Thirty years ago, I preached a sermon titled “Dedicated, Law-Abiding, and Hardworking” from 2 Timothy 2, beginning with verse 3. My life, especially in the early years, was wrapped up in three metaphors from 2 Timothy 2:3–7—the soldier, the athlete, and the farmer. When I write words for Generation Z (those born between 1995 and 2015), these are among the first verses that come to mind.
I grew up on a cattle and grain farm in northeastern Kansas. Therefore, I learned the value of hard work from my youth up. I was driving a tractor in the hay fields before starting first grade. Little did I know then that it is the hardworking farmer who ought to have the first share of the crops (2 Tim. 2:6). I entered grade school, and I learned immediately that I like sports.
I played all available sports in high school (in those years, we didn’t have the breadth of the sports we have today, especially at a small school), and I played basketball at Geneva College. In that arena, I learned that an athlete must play according to the rules (v. 5). After coaching for a year at Geneva College after graduation, I was drafted into the U.S. Army and spent one full year as an infantryman/company clerk, beginning at the rank of private E-1 in the 101st Airborne Division in Vietnam. While there, I learned that a good soldier must be dedicated and cannot be entangled in civilian affairs (v. 4).
There is a growing concern among some people that the younger generation, including our covenant youth, are putting off adulthood as long as possible.
There is a growing concern among some people that the younger generation, including our covenant youth, are putting off adulthood as long as possible. And perhaps that is partially due to what they see in the lives of those of us who are older. Leisure is all-consuming these days. The leisure economy is what makes much of our world tick today. That is one reason why cities on the coast are so popular. We live in a leisure-based economy. My wife told me recently that she met a man who told her that every day is like a Saturday for him. He meant by that statement that his days don’t have the cares or responsibilities of the usual work week.
Maybe the millennials have learned it from the baby boomers. But for whatever reason, there is a substantial concern today about our children putting off adulthood as long as possible. I heard Don Kistler, at that time the head of Soli Deo Gloria Publications, say several years ago that the average age of a profession of faith two hundred years ago was five years old. Do you think the Puritans were concerned that their children were delaying the responsibilities of adulthood? I don’t think so. Think of all the Puritans who were trained at the great colleges by the time they were in their mid- to late teenage years.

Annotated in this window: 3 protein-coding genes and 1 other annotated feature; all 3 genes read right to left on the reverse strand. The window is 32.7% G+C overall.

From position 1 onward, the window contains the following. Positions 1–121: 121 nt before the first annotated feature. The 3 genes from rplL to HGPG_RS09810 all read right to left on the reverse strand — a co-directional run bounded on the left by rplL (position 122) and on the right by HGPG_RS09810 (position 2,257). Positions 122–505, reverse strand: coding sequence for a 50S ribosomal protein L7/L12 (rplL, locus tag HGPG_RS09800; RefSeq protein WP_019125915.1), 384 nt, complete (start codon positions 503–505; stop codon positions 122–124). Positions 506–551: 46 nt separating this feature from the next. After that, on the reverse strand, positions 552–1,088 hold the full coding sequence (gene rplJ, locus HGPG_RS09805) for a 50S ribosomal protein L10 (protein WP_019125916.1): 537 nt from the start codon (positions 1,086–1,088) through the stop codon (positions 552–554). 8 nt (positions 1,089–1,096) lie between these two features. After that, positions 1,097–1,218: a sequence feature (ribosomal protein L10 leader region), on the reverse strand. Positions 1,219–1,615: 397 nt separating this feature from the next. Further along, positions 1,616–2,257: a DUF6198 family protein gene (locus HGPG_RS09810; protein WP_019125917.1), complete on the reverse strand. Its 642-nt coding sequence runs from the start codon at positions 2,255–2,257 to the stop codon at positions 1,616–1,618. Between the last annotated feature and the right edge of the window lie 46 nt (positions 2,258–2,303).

Today, in some settings, decisions such as joining the church as a communicant member are delayed as long as possible. In lots of ways, our children may be picking up from the parents that they really aren’t ready for adulthood.
Let me come back to the soldier, the athlete, and the farmer. The soldier knows that if he is to be successful, he must put away the concerns that don’t relate to the life of a soldier. Remember Uriah the Hittite? Uriah wouldn’t lie with his wife, Bathsheba, even when King David encouraged it. He didn’t feel comfortable sleeping in the same bed as his wife when the other soldiers were in the field sleeping on the ground.
The athlete plays by the rules. If he doesn’t do so, he risks bringing his team down with him. A lot of Christians, both young and old, risk shipwrecking their faith for the passions of the moment. They seem to think that it doesn’t matter if they cut corners or don’t intend to follow through on their commitments.
The farmer is a hard worker. During the summer months, he works from sunup to sundown. During the winter, he gets his machinery ready for the spring, and he cares for any livestock he has, regardless of how much snow is on the ground.
Young Christians, the church needs you. Prepare for battle. Become a grown-up. Work hard; separate yourselves from that which easily entangles you; and obey your heavenly Father. Remember Jesus Christ, risen from the dead (2 Tim. 2:8). Focus your eyes on Jesus, and on Him above all else.
Dr. Jerry O’Neill is president emeritus and professor emeritus of pastoral theology at Reformed Presbyterian Theological Seminary in Pittsburgh.